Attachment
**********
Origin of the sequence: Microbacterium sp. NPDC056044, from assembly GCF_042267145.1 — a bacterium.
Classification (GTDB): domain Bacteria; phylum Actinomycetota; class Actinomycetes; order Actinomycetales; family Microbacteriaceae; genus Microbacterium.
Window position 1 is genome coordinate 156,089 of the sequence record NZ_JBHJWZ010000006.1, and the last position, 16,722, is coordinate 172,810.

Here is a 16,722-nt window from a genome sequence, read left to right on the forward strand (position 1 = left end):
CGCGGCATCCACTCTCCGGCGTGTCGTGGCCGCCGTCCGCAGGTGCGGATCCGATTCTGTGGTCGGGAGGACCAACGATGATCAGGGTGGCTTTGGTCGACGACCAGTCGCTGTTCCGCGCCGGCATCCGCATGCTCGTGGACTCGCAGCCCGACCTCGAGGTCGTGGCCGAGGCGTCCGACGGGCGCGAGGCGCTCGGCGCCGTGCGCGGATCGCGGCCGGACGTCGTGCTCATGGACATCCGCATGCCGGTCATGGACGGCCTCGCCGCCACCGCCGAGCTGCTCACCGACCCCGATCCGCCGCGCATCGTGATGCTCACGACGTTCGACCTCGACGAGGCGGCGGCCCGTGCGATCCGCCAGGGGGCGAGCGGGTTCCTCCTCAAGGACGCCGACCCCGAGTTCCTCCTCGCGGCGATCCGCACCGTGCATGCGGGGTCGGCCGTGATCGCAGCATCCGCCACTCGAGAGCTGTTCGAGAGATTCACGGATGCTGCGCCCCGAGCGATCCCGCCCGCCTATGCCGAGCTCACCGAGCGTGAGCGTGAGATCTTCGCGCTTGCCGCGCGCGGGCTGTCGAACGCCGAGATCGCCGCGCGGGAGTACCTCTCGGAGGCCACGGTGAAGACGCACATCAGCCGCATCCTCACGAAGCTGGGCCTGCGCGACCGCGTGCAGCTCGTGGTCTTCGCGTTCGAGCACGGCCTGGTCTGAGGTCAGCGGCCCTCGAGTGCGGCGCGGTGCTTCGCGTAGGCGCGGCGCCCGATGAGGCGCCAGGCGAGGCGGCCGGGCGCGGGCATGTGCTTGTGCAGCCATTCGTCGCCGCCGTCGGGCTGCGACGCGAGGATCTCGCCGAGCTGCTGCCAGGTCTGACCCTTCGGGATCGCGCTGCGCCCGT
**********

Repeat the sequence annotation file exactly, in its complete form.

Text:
Origin of the sequence: Microbacterium sp. NPDC056044, from assembly GCF_042267145.1 — a bacterium.
Classification (GTDB): domain Bacteria; phylum Actinomycetota; class Actinomycetes; order Actinomycetales; family Microbacteriaceae; genus Microbacterium.
Window position 1 is genome coordinate 156,089 of the sequence record NZ_JBHJWZ010000006.1, and the last position, 16,722, is coordinate 172,810.

Here is a 16,722-nt window from a genome sequence, read left to right on the forward strand (position 1 = left end):
CGCGGCATCCACTCTCCGGCGTGTCGTGGCCGCCGTCCGCAGGTGCGGATCCGATTCTGTGGTCGGGAGGACCAACGATGATCAGGGTGGCTTTGGTCGACGACCAGTCGCTGTTCCGCGCCGGCATCCGCATGCTCGTGGACTCGCAGCCCGACCTCGAGGTCGTGGCCGAGGCGTCCGACGGGCGCGAGGCGCTCGGCGCCGTGCGCGGATCGCGGCCGGACGTCGTGCTCATGGACATCCGCATGCCGGTCATGGACGGCCTCGCCGCCACCGCCGAGCTGCTCACCGACCCCGATCCGCCGCGCATCGTGATGCTCACGACGTTCGACCTCGACGAGGCGGCGGCCCGTGCGATCCGCCAGGGGGCGAGCGGGTTCCTCCTCAAGGACGCCGACCCCGAGTTCCTCCTCGCGGCGATCCGCACCGTGCATGCGGGGTCGGCCGTGATCGCAGCATCCGCCACTCGAGAGCTGTTCGAGAGATTCACGGATGCTGCGCCCCGAGCGATCCCGCCCGCCTATGCCGAGCTCACCGAGCGTGAGCGTGAGATCTTCGCGCTTGCCGCGCGCGGGCTGTCGAACGCCGAGATCGCCGCGCGGGAGTACCTCTCGGAGGCCACGGTGAAGACGCACATCAGCCGCATCCTCACGAAGCTGGGCCTGCGCGACCGCGTGCAGCTCGTGGTCTTCGCGTTCGAGCACGGCCTGGTCTGAGGTCAGCGGCCCTCGAGTGCGGCGCGGTGCTTCGCGTAGGCGCGGCGCCCGATGAGGCGCCAGGCGAGGCGGCCGGGCGCGGGCATGTGCTTGTGCAGCCATTCGTCGCCGCCGTCGGGCTGCGACGCGAGGATCTCGCCGAGCTGCTGCCAGGTCTGACCCTTCGGGATCGCGCTGCGCCCGT